Rosetta's Comet Baffles Astronomers By Venting Oxygen Into Space

Rosetta's Comet Baffles Astronomers By Venting Oxygen Into Space

The Rosetta probe, currently studying comet 67P/Churyumov-Gerasimenko, has made a curious discovery - the ancient space debris is spewing oxygen into space.

Astronauts are always telling you, "don't take off your helmet in space!" or "there's no air up there, you can't breathe!" Well, research revealed recently suggests those overly cautious safety mongers are entirely wrong. It's time to take off our fishbowls and breathe in that crisp outer space air! [Note: they are not wrong at all, please wear a helmet and carry oxygen in space.]

The Rosetta probe, sent to study comet 67P/Churyumov-Gerasimenko, has been sending back fascinating data for several months now. Its most surprising discovery, however, may be its most recent: the ancient piece of space debris, mostly comprised of ice and rock, is venting oxygen molecules into the depths of space.

"It was a big surprise to actually detect the O2," says Andre Bieler, who co-led the study concerning the comet's trail of gas. Bieler and his co-author Kathrin Altwegg are now scanning the 1986 records of Halley's Comet, seeing if molecular oxygen was detected at the time. Halley's Comet is the only other comet to get anything like 67P's up-close treatment.

Check out a little gallery of Rosetta's comet below (courtesy of Space.com), and catch up on the Escapist's coverage of the probe and its Philae lander here.

The finding of oxygen really reshapes much of the thinking surrounding the early solar system. Astronomers had long believed that O2, which is highly reactive with hydrogen, would have been obliterated long before 67P ever formed - more than 4.5 billion years ago.

Now, if you'll excuse me I'm going to take a quick space walk and breathe in some fresh comet-spewed oxygen. [Note: again, please do not do this, you will freeze or boil or asphyxiate.]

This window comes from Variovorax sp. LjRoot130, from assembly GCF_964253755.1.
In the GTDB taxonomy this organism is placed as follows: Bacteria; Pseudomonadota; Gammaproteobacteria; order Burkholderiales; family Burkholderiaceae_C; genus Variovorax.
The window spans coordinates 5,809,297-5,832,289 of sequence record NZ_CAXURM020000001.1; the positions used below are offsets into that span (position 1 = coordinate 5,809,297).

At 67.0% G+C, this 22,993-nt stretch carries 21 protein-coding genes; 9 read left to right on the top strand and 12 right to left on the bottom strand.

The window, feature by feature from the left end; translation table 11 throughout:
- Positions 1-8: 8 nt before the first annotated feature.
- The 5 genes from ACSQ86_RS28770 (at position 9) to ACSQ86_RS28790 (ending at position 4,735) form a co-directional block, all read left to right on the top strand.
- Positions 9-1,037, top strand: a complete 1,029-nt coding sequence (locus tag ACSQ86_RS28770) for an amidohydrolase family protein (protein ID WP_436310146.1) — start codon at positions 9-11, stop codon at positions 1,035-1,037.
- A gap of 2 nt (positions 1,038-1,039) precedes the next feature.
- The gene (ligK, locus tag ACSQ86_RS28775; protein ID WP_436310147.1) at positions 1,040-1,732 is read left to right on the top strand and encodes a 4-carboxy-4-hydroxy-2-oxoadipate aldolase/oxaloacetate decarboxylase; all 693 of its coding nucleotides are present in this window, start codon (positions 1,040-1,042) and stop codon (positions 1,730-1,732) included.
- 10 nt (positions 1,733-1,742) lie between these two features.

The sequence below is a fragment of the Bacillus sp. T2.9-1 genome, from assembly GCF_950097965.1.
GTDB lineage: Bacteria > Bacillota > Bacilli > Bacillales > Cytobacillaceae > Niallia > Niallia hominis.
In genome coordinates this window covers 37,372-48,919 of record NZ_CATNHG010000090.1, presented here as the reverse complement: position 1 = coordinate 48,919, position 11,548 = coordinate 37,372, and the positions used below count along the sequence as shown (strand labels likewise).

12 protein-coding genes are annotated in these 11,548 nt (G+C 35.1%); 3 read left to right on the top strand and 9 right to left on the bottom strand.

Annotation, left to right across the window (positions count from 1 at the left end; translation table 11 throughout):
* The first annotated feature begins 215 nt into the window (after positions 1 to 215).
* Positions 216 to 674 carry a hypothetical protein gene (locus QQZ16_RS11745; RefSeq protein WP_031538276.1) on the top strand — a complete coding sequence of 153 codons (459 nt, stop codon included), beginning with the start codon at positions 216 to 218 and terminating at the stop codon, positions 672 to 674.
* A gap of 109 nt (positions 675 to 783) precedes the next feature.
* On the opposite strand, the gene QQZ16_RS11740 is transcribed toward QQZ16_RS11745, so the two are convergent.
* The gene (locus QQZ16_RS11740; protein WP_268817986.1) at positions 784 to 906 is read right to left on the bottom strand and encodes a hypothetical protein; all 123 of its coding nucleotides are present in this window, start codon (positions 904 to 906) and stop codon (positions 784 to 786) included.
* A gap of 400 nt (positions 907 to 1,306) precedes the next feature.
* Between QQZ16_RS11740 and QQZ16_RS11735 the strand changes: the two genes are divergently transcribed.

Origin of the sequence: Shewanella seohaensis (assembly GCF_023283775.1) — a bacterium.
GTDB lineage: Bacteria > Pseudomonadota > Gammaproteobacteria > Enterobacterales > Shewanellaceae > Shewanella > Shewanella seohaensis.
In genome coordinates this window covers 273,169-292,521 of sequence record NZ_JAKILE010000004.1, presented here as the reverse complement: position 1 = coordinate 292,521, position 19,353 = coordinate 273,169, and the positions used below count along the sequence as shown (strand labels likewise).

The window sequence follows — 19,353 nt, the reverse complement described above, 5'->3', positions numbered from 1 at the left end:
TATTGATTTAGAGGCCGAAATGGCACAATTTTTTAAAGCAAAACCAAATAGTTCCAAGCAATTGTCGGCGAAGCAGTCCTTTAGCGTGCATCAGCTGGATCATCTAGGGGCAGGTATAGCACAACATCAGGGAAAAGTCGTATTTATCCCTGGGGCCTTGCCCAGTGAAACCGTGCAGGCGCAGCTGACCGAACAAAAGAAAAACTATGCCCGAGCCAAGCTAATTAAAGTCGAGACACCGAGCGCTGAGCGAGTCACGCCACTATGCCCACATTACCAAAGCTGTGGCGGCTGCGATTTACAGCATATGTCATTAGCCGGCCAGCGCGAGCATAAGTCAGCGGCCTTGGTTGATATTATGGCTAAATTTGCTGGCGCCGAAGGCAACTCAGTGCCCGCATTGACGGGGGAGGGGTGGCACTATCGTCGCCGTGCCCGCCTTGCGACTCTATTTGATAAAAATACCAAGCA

Source: CBC News

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The finding of oxygen really reshapes much of the thinking surrounding the early solar system. Astronomers had long believed that O2, which is highly reactive with hydrogen, would have been obliterated long before 67P ever formed - more than 4.5 billion years ago.

Obliterated? I'm pretty sure you used the wrong word there. O2 is highly reactive with hydrogen and should have bonded to form water. Obliterated makes it sound like it's undergoing sudden nuclear fission when exposed to hydrogen.

Hmm. Molecular oxygen certainly likes to bond with hydrogen to form water - but the reaction requires a kick. Heat, UV, some form of energy. Maybe the comet formed before the stellar nursery warmed.

Scientists are only ever allowed to by "baffled" by developments and observations that appear to be contradictory or hard to explain with current thinking.

Never "intrigued", "fascinated", or "surprised" but "baffled" as if finding out the world is more complicated than our current understanding is something that scientists get irritated and shocked by.

The source link is broken, there's a rogue
tag tacked on the end there.

And, yeah, this surprised me as well. The only reason there's oxygen in abundance on Earth is because of plant life. I'd have thought that if there was any free oxygen in space it would have reacted with hydrogen from the solar wind to form water long ago. Where did the oxygen in that comet come from, and how did it get in there?

K12:
Scientists are only ever allowed to by "baffled" by developments and observations that appear to be contradictory or hard to explain with current thinking.

Never "intrigued", "fascinated", or "surprised" but "baffled" as if finding out the world is more complicated than our current understanding is something that scientists get irritated and shocked by.

It's because they have to have the ability to feel other emotions removed to get the job, like how middle management types can only feel "excitement" when something new happens.

That or they don't know any other words, or both. I know they use a dictionary for the procedure when someone gets promoted to middle management.

Obviously, it's a stealth spaceship, and is venting it's interior atmosphere.

Or... Something... >_>

XD

The comet was trying to hold in the belch until it made it out of the solar system but it didn't quite make it.

I like how there's a disclaimer just in case some astronaut actually decided to try what the first article recommends.

I'd be all like, "Go ahead, do it." and let that be that...

 

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